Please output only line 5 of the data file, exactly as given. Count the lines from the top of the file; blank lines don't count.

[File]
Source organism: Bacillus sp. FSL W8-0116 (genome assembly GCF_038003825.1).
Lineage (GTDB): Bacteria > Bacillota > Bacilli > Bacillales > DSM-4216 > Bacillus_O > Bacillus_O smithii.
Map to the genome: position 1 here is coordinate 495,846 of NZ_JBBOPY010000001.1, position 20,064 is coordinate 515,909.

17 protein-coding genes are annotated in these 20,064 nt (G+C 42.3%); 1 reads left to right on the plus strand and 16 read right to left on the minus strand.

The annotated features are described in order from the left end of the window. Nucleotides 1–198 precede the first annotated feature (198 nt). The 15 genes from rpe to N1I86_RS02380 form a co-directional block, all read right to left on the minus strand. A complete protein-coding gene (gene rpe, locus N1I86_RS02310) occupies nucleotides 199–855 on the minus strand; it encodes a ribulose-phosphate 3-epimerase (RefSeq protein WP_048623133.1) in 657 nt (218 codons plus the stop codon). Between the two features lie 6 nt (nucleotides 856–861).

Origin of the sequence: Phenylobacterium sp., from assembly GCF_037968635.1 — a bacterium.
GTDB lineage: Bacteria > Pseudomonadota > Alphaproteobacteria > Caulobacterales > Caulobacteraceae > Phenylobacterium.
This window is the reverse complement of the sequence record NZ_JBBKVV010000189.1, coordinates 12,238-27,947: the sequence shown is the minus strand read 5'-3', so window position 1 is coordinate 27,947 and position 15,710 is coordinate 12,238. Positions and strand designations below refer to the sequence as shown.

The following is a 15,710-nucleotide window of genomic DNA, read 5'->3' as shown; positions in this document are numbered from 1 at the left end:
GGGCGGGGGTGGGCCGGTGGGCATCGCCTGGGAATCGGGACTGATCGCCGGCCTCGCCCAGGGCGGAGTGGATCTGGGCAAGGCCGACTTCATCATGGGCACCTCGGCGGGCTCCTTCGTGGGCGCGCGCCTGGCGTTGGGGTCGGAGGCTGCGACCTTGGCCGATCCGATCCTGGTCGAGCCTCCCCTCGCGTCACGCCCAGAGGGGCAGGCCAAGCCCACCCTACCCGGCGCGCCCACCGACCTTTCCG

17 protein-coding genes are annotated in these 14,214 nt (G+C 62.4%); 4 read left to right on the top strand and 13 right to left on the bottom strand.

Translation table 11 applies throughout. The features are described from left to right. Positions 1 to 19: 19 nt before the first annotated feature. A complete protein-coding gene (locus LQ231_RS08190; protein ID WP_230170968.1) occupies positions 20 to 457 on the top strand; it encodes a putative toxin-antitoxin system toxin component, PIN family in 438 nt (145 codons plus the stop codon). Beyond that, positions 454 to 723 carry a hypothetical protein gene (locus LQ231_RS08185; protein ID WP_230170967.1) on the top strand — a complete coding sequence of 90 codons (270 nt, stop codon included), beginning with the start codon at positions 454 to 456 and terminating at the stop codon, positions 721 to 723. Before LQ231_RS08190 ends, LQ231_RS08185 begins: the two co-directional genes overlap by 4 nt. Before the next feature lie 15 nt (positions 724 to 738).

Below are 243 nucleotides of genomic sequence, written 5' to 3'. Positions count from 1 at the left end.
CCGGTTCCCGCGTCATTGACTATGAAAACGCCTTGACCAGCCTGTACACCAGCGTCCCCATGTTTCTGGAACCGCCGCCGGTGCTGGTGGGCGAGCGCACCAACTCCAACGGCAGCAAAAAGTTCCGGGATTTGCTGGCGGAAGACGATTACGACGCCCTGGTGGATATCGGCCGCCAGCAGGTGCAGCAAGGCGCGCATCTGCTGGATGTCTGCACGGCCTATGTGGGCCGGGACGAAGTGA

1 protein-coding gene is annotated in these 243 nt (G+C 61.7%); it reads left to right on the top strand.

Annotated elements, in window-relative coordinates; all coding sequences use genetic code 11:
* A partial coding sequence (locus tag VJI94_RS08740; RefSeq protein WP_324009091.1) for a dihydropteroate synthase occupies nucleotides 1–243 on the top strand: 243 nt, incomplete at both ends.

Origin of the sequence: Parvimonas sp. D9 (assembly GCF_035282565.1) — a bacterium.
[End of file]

The annotated features are described in order from the left end of the window. Nucleotides 1–198 precede the first annotated feature (198 nt). The 15 genes from rpe to N1I86_RS02380 form a co-directional block, all read right to left on the minus strand. A complete protein-coding gene (gene rpe, locus N1I86_RS02310) occupies nucleotides 199–855 on the minus strand; it encodes a ribulose-phosphate 3-epimerase (RefSeq protein WP_048623133.1) in 657 nt (218 codons plus the stop codon). Between the two features lie 6 nt (nucleotides 856–861).